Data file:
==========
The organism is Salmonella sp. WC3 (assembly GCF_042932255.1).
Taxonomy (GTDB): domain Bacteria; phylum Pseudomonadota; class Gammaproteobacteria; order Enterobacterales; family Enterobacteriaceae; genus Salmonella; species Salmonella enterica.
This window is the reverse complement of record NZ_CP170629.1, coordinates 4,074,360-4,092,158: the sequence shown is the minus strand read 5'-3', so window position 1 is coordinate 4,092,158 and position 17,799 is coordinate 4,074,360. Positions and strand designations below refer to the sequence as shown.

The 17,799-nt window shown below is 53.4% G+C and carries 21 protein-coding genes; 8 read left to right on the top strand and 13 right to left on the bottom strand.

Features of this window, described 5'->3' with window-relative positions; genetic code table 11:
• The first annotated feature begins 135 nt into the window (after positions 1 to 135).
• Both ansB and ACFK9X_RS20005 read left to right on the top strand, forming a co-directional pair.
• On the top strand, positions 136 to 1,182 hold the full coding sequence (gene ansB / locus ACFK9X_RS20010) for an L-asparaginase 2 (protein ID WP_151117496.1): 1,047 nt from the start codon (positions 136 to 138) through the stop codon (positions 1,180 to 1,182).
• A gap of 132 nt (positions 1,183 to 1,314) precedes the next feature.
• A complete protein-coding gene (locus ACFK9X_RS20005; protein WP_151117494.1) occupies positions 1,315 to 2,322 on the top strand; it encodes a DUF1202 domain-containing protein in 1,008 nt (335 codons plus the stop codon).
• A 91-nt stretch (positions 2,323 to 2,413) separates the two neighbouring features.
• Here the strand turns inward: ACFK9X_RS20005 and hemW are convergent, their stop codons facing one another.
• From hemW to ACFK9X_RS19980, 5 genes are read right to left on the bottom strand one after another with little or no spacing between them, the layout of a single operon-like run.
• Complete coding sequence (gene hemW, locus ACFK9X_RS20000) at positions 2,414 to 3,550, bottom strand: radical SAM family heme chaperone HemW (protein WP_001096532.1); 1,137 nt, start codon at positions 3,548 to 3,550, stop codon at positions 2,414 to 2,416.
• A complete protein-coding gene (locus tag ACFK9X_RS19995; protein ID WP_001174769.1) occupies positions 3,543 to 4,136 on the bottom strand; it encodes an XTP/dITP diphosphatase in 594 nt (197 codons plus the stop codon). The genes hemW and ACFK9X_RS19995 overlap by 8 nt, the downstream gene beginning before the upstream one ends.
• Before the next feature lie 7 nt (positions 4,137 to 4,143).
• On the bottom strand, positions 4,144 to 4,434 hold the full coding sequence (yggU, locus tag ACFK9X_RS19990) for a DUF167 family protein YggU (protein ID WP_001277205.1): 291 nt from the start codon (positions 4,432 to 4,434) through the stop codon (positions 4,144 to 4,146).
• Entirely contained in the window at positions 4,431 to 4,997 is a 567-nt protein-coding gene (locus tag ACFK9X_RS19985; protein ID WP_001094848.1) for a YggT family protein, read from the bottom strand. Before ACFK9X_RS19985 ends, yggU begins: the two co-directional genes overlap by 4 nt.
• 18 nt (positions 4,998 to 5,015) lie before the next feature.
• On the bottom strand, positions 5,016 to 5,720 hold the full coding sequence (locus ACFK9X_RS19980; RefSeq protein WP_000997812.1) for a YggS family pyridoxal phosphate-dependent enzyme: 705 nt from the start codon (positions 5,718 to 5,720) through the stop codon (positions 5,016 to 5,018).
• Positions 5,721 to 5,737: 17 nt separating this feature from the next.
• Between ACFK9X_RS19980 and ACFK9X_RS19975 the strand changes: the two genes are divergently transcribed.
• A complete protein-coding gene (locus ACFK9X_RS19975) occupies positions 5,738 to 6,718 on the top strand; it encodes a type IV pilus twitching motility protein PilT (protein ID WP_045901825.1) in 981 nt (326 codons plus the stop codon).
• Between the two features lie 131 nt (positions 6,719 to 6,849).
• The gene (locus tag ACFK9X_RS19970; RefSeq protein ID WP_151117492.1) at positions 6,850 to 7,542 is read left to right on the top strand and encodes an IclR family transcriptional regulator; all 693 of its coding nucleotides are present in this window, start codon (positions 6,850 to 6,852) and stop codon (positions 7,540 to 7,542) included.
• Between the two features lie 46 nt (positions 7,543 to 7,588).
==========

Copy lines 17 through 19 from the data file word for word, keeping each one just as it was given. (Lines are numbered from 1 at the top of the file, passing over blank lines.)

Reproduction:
• On the bottom strand, positions 4,144 to 4,434 hold the full coding sequence (yggU, locus tag ACFK9X_RS19990) for a DUF167 family protein YggU (protein ID WP_001277205.1): 291 nt from the start codon (positions 4,432 to 4,434) through the stop codon (positions 4,144 to 4,146).
• Entirely contained in the window at positions 4,431 to 4,997 is a 567-nt protein-coding gene (locus tag ACFK9X_RS19985; protein ID WP_001094848.1) for a YggT family protein, read from the bottom strand. Before ACFK9X_RS19985 ends, yggU begins: the two co-directional genes overlap by 4 nt.
• 18 nt (positions 4,998 to 5,015) lie before the next feature.